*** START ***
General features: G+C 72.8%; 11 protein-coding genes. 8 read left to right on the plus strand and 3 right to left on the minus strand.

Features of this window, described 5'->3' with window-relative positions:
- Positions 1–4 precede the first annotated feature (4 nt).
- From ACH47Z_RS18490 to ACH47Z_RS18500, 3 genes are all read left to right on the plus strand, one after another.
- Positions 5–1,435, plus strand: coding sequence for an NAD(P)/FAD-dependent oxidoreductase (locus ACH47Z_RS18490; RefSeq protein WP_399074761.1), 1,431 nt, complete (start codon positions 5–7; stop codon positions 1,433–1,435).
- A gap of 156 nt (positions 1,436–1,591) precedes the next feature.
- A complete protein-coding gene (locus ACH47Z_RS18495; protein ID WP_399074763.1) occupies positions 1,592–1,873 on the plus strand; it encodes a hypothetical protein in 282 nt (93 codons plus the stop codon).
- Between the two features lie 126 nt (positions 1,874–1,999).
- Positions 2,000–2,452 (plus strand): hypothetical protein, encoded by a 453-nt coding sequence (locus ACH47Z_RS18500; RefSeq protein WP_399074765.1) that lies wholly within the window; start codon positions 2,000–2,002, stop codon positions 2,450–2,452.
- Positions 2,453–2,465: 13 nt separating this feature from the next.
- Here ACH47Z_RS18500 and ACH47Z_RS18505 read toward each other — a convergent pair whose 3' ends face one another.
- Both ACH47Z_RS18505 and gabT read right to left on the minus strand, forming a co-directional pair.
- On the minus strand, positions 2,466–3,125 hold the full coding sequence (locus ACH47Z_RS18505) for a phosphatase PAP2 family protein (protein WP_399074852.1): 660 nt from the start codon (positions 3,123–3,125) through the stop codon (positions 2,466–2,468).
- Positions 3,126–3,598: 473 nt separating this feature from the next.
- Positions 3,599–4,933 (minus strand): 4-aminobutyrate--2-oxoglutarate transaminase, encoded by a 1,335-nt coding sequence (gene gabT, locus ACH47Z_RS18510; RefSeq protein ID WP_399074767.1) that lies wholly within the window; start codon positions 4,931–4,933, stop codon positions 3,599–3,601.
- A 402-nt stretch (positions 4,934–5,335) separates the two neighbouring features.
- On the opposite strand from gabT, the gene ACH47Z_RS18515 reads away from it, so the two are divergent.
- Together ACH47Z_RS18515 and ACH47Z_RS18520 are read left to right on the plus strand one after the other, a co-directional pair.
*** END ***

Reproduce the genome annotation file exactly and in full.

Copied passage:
General features: G+C 72.8%; 11 protein-coding genes. 8 read left to right on the plus strand and 3 right to left on the minus strand.

Features of this window, described 5'->3' with window-relative positions:
- Positions 1–4 precede the first annotated feature (4 nt).
- From ACH47Z_RS18490 to ACH47Z_RS18500, 3 genes are all read left to right on the plus strand, one after another.
- Positions 5–1,435, plus strand: coding sequence for an NAD(P)/FAD-dependent oxidoreductase (locus ACH47Z_RS18490; RefSeq protein WP_399074761.1), 1,431 nt, complete (start codon positions 5–7; stop codon positions 1,433–1,435).
- A gap of 156 nt (positions 1,436–1,591) precedes the next feature.
- A complete protein-coding gene (locus ACH47Z_RS18495; protein ID WP_399074763.1) occupies positions 1,592–1,873 on the plus strand; it encodes a hypothetical protein in 282 nt (93 codons plus the stop codon).
- Between the two features lie 126 nt (positions 1,874–1,999).
- Positions 2,000–2,452 (plus strand): hypothetical protein, encoded by a 453-nt coding sequence (locus ACH47Z_RS18500; RefSeq protein WP_399074765.1) that lies wholly within the window; start codon positions 2,000–2,002, stop codon positions 2,450–2,452.
- Positions 2,453–2,465: 13 nt separating this feature from the next.
- Here ACH47Z_RS18500 and ACH47Z_RS18505 read toward each other — a convergent pair whose 3' ends face one another.
- Both ACH47Z_RS18505 and gabT read right to left on the minus strand, forming a co-directional pair.
- On the minus strand, positions 2,466–3,125 hold the full coding sequence (locus ACH47Z_RS18505) for a phosphatase PAP2 family protein (protein WP_399074852.1): 660 nt from the start codon (positions 3,123–3,125) through the stop codon (positions 2,466–2,468).
- Positions 3,126–3,598: 473 nt separating this feature from the next.
- Positions 3,599–4,933 (minus strand): 4-aminobutyrate--2-oxoglutarate transaminase, encoded by a 1,335-nt coding sequence (gene gabT, locus ACH47Z_RS18510; RefSeq protein ID WP_399074767.1) that lies wholly within the window; start codon positions 4,931–4,933, stop codon positions 3,599–3,601.
- A 402-nt stretch (positions 4,934–5,335) separates the two neighbouring features.
- On the opposite strand from gabT, the gene ACH47Z_RS18515 reads away from it, so the two are divergent.
- Together ACH47Z_RS18515 and ACH47Z_RS18520 are read left to right on the plus strand one after the other, a co-directional pair.